Autism Spectrum Therapies: An Insight
Therapies for Autism
Autism spectrum therapies vary in intensity and methodology, but all can be used from infancy through childhood and into adulthood. Whether or not a particular therapy will work for your child can only be determined by trying it. However, your health care professional will help you determine which ones might be most effective for your situation. A good place to start is with speech and language therapy.
Speech and Language Therapy
Communication is key because many autistic children experience great difficulty and frustration trying to communicate basic needs and wants to their parents or siblings. In speech therapy, a child may learn the rules of language and how to correctly pronounce a word, or they may work on sign language skills and use pictures to convey their needs.
Speech and language therapists can be accessed through your pediatrician, and typically the first step is for your child’s hearing to be tested. This is to find out whether the speech problem is caused by some developmental delay or if the child simply can’t hear to mimic sounds around them. Once the hearing is found to be normal, the therapist will set goals for your child in the areas of speech and language and will not only spend time each week with your child working on these goals but will also help you learn how to work with your child at home.
Play therapy is one of the most popular autism spectrum therapies and it allows a child to “act out” situations giving them the opportunity to learn how to react to others, form relationships, and build on the things in which they are already interested in.
An autistic child in play therapy has the opportunity to choose the type of play they want to participate in. If a girl enjoys playing with dolls, the adult can use them as a springboard to model appropriate behavior in different situations. For example, if the girl “acts out” or throws a tantrum during a session, the adult can use the doll to show the girl how she could have reacted.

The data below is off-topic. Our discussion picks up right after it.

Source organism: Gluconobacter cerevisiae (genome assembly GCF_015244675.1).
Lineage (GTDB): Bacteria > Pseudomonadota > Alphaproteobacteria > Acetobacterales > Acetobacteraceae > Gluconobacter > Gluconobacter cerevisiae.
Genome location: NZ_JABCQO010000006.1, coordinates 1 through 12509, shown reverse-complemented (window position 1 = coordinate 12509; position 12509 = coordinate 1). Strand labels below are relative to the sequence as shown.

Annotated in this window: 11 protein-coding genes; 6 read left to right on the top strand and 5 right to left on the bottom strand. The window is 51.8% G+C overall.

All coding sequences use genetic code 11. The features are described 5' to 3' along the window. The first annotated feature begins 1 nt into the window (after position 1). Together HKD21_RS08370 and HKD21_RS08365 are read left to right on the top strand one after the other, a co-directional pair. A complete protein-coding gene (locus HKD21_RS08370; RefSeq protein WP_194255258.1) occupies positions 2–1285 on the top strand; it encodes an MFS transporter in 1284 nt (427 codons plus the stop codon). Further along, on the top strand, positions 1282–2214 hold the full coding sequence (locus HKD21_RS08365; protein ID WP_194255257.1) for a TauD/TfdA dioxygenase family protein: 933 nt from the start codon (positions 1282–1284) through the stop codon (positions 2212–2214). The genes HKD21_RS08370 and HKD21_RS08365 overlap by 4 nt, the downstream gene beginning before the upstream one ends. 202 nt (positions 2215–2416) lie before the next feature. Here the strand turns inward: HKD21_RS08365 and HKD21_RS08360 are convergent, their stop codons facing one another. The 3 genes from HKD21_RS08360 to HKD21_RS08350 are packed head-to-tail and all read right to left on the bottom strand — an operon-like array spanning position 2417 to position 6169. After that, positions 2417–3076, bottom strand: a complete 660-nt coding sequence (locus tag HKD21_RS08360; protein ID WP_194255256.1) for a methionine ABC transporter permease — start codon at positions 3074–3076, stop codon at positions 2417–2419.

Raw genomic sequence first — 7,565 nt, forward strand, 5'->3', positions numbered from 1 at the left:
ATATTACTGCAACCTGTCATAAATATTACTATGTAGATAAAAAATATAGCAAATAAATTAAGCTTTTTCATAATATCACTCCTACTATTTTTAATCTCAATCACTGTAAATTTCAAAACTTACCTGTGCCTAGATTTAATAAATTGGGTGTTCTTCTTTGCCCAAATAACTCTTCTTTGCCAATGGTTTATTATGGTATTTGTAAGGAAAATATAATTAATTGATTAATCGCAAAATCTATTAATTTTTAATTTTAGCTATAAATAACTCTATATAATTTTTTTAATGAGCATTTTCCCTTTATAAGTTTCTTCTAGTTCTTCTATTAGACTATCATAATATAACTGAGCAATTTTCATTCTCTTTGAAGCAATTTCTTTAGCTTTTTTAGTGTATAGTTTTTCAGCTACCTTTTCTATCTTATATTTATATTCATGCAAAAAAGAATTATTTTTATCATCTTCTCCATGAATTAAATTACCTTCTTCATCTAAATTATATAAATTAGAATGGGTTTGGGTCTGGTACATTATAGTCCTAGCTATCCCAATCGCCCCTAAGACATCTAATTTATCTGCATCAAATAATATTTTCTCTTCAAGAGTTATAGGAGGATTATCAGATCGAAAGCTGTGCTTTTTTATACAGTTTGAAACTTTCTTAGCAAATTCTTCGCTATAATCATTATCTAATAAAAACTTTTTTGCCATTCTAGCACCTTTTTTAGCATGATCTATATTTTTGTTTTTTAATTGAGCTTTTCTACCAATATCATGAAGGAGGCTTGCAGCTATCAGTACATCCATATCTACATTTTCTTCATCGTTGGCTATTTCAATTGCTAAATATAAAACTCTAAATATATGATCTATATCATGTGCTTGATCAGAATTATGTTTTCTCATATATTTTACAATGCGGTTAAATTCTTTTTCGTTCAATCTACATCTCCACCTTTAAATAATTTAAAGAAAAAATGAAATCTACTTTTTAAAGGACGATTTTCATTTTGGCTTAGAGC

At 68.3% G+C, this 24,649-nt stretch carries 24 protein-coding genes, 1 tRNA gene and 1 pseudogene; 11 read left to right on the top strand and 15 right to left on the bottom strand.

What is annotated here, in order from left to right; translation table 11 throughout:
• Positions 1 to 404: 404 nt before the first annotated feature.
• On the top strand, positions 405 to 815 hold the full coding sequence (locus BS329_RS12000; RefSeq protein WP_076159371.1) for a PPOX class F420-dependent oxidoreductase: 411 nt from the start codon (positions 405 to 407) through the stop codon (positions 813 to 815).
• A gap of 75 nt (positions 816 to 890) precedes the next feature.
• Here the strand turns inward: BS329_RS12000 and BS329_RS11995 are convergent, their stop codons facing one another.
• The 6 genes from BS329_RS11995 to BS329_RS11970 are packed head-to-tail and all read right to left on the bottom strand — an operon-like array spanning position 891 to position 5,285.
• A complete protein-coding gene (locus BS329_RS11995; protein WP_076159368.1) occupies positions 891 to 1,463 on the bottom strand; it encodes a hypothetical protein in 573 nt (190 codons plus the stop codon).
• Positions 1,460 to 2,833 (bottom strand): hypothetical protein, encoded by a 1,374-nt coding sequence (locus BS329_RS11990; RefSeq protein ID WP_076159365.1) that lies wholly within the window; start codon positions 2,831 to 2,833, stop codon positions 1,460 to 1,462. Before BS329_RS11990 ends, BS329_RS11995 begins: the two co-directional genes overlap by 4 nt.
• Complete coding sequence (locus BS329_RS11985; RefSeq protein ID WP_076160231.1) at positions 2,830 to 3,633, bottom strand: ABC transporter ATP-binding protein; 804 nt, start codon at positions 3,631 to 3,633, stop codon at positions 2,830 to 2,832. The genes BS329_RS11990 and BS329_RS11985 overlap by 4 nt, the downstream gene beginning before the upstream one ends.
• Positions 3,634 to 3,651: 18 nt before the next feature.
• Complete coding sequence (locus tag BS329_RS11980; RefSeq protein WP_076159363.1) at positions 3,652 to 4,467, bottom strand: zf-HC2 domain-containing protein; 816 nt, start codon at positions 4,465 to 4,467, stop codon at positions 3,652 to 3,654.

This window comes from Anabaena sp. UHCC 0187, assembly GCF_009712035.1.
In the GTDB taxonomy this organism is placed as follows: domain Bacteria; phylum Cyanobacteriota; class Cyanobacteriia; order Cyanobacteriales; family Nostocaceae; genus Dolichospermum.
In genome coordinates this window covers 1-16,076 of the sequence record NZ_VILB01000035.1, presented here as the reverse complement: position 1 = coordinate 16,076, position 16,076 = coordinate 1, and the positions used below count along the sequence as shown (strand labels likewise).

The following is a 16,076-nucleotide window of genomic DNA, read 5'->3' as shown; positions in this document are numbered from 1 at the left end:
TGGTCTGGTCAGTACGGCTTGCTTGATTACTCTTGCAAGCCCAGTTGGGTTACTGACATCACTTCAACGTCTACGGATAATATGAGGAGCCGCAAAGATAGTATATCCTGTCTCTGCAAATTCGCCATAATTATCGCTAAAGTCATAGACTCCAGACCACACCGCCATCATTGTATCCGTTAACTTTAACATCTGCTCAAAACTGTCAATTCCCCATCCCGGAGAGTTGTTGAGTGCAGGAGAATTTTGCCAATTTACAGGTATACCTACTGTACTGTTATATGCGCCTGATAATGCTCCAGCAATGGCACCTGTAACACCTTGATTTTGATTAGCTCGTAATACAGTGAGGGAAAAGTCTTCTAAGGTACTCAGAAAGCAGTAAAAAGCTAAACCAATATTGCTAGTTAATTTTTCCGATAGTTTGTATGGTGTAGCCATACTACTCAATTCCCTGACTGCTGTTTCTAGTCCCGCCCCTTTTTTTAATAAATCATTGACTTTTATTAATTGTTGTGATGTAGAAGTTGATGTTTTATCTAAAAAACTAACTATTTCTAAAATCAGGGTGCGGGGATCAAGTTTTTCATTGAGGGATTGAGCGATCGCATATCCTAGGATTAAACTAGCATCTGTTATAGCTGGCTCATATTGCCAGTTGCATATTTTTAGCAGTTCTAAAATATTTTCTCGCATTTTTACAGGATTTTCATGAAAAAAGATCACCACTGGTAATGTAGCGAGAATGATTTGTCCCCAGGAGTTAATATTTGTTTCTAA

Art therapy is a great way to reach an autistic child who is non-verbal, whose temperament is better suited to hands-on activity, or who loves to create art. A therapist will help the child to “target imagination/abstract thinking deficits, sensory regulation and integration, emotions/self-expression, developmental growth, recreation/leisure skills, and visual-spatial deficits.” (Martin, 2007)
Successful art therapy will help autistic children to produce art that says something about themselves, makes them feel better, or helps them to communicate with others.
Non-verbal autistic children can use art to communicate with people. In this way, art can be essential to their daily lives as well as a way to let the world know how they are feeling.
Early intervention will maximize the benefits of autism spectrum therapies. The sooner you can begin to help your autistic child, the more help you will be able to provide. This means that treating an autistic child with the varied therapies available can help that child to live a semi-normal life in society. What was considered early intervention in the late 1990s is no longer the case. Back then, autism spectrum disorders were not diagnosed until the age of 3 or 4. Now, in 2010, early diagnosis can mean as young as 18 months of age which can help your child meet milestones that would otherwise be missed.
Mehl-Madrona, M.D.,Ph.D., “Forum on Alternative and Innovative Therapies.” 2008. https://www.healing-arts.org/children/
Martin, Nicole. “Art Therapy and Autism.” 2007. https://arttherapyandautism.com/